Last night I saw one of the most astonishing things to come my way in many years. I went to the Virginia Beach Obama rally.
How many people attended? I don’t have a number but I can give you an idea of the immensity and the character of that crowd. Waiting in line for nearly half an hour to get off the freeway in a double line that stretched back over a mile, I eventually got sight of the V.B. Convention Center and joked, “There might not be room in the parking lot when we get there.”
Then I took a better look. Already there was no room.
Through the trees, I saw movement and gasped. From high up on the freeway I could see a line many people wide stretch around from the front of the Center, down the street, around a corner, down another street, around another corner and then the line twisted back upon itself and went back the way that it came, only at one point it turned a final corner and went a couple of blocks to the Double Tree Hotel, turned again and disappeared…and this was over two and a half hours before the doors would even open!
Eventually we got off the freeway and found all parking access to Convention Center parking blocked by police cars and mounted police. The force was out in strength, steering a vast moving river of people. When we were able to locate a private parking area at a distance, we climbed out of the van as gusts of wind up to forty-miles-per-hour threw clouds of grit into our faces. It was cold, too.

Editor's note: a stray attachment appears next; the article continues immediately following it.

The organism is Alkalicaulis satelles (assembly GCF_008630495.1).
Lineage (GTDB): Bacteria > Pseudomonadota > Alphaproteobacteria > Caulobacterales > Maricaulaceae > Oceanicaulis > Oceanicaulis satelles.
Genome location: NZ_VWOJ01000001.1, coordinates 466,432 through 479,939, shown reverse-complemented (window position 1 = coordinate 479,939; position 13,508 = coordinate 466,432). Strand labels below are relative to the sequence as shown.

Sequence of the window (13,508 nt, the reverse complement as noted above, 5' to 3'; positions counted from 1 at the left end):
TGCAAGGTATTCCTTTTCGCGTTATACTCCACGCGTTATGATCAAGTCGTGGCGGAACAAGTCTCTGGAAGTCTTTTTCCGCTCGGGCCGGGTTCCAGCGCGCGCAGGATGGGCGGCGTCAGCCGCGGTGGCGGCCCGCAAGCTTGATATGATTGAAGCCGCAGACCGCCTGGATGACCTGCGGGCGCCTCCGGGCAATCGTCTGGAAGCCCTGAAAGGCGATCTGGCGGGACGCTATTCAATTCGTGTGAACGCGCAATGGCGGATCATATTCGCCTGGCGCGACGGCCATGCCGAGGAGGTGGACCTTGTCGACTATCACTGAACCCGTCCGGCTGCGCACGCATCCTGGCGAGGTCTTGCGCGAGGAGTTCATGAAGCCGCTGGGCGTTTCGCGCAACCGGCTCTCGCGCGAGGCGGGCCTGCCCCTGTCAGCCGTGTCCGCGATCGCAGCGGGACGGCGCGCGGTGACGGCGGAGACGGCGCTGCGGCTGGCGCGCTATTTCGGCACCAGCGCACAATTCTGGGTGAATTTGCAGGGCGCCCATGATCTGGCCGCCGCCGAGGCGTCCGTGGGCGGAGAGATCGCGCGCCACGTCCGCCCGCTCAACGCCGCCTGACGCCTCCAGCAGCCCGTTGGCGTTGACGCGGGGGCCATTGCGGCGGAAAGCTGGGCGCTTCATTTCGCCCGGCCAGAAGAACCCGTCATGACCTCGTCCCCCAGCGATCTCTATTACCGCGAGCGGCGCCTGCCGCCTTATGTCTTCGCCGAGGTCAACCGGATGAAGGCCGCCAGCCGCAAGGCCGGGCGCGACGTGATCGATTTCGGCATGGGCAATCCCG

All around us a mob of people emerged from cars parked on every so-far-unparked-upon little section of private space. Shocked by the cold and the wind, no one turned away and went home. Most of those people had no wraps on at all! Shirt sleeves, t-shirts, high heels, completely inappropriate clothing for the challenge they were about to face…hours and hours of standing still in a cold, high wind. They all stayed.
We did have wraps and wore them. It was a long hike to the end of that line. I walk my dogs everyday so although not an active person, I do get around but that walk just about did me in. Arriving at the end of the line, we just stood…for hours.
At last the line began to move. We inched up, inched up, inched up, inched up, inched up. At fifteen minutes before the doors were to open, we reached the bottom of the line at the back of the Convention Center.
A big black vehicle came past, escorted front and back by mounted police to hold the crowds away. People rushed forward screaming hysterically. Police edged them back and the vehicle moved slowly forward.
I asked a woman, “Who was that?” She’d been one of those who pushed herself up toward the SUV. She turned to me as if I were out of my mind, “It was HIM!” she yelled. “But,” I questioned, “how do you know? All the windows were darkened.” She replied, “I felt it.”
So we continued to wait. Then it was time for the doors to open. Suddenly the vast mob broke and raced pell-mell for the doors. No more pretense at lines. Well-dressed men and ladies in suits and fancy hats stampeded forward like animals, just like the young people in droopy pants, t-shirts, and do-rags.